The Alberta Legislature grounds serves as my outdoor gallery for show and tell and my outdoor studio where I get my inspirations from beautiful scenery, flower beds and protests. The painting 'Red woman trouble maker' depicts political activist Taz Boucher, known for her anti oil and pipeline protests. Taz has run for the Green Party ticket during the 2019 Alberta Provincial election and was a mayoral candidate  Edmonton. 
Nov. 2016 (Hon) Jason Kenney holding "Water and oil is life-non violence." Painted on location during a 3 day anti pipeline protest inside Sir Winston Churchill Square, staged by Taz Bouchier. Continued artist bLog. 
To Doug Brinkman May 20, 2015  
Re-Coffee with MP Linda Duncan  
Rossdale Community Hall meeting.
I too was at the meeting tonight and as a Muslim woman was appalled that you were asked to leave. This was obviously not a women’s only event and no woman there (Muslim or not) should have felt threatened by your (or any male) presence. Those of us who choose to cover in front of men were covered and those who choose not to sit by or speak to men had plenty of opportunity to exercise their right by sitting elsewhere. As a mother of three sons I teach my boys to stand up for all woman and their rights, how would they do this if we alienated them from the issues that affect woman? I do not know the reasons the one person had asked you to be removed and I cannot judge, but I am very sorry you had to go through this! I hope this event does not stop you from attending future events or impression you to think Muslim woman are closed minded or unapproachable to discuss important matters such as our freedoms.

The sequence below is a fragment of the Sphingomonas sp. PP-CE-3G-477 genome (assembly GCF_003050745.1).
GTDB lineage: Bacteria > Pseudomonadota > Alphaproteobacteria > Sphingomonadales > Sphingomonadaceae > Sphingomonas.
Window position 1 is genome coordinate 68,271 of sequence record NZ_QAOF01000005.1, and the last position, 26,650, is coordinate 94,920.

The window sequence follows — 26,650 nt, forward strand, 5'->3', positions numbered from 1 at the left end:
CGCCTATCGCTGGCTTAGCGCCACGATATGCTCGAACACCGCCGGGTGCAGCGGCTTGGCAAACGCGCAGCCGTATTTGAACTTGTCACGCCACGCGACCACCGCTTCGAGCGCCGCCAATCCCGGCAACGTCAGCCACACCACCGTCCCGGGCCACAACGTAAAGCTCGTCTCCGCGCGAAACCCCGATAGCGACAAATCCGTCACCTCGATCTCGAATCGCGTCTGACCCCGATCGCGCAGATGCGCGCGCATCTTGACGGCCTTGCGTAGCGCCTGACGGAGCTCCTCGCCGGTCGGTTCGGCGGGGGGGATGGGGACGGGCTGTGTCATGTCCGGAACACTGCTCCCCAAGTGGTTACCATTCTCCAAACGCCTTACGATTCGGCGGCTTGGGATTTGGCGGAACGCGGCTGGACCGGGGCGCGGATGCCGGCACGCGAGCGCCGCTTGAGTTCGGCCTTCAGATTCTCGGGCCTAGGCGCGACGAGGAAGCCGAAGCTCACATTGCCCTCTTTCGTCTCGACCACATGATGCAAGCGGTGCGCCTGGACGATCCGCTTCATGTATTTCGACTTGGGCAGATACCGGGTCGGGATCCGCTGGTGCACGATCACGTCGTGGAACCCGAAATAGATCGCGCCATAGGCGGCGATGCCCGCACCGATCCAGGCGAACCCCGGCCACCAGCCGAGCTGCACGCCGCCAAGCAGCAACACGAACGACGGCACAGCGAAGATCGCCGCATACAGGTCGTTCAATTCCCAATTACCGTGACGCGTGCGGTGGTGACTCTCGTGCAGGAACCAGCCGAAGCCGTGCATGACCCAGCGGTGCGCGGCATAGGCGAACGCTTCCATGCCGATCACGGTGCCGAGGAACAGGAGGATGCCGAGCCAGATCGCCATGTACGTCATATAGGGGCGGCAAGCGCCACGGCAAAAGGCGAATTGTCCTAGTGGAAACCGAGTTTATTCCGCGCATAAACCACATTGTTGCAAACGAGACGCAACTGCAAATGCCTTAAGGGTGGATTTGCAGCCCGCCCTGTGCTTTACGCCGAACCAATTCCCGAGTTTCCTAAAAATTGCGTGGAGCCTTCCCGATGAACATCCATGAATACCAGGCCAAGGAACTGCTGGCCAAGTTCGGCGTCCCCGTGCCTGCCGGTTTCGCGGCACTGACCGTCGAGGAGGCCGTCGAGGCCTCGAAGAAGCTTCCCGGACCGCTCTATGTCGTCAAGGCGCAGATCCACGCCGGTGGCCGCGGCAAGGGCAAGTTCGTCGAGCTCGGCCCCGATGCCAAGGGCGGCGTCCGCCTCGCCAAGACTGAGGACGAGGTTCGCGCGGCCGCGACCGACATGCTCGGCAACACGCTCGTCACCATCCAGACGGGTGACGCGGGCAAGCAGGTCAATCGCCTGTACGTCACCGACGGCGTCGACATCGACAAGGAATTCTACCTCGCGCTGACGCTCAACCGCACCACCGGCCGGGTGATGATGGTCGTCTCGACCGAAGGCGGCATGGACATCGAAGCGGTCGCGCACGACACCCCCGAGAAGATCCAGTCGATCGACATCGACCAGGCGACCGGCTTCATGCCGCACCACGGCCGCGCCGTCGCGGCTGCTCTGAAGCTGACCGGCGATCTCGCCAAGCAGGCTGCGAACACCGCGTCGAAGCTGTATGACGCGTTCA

2016 All is forgiven, friends again...
sealed with a white rose, Fire and Rain art project

Former Minister of Agriculture & Forestry Oneil Carlier met me on my first day outside the Art Gallery of Alberta, protesting the NDP Government in defence of  free speech, free expression and free press. Mr. Carlier came out and met me on the picket line and encouraged me to continue my protest against his Government. Today I'm allowed to paint and show my art on the grounds and I'll only share this story why I protested the Government in the first place with other MLAs and visitors to my outdoor art shows, pickets and demonstrations. Most of the folks involved over my being banned are now retired or moved onto other jobs and I have forgiven them all and have become friends with some. 

2020-05-24 TWEET "I had three chairs in my house; one for solitude, two for friendship, three for society.-Henry David Thoreau. "Free Press compliments free expression compliments free speech' Doug Brinkman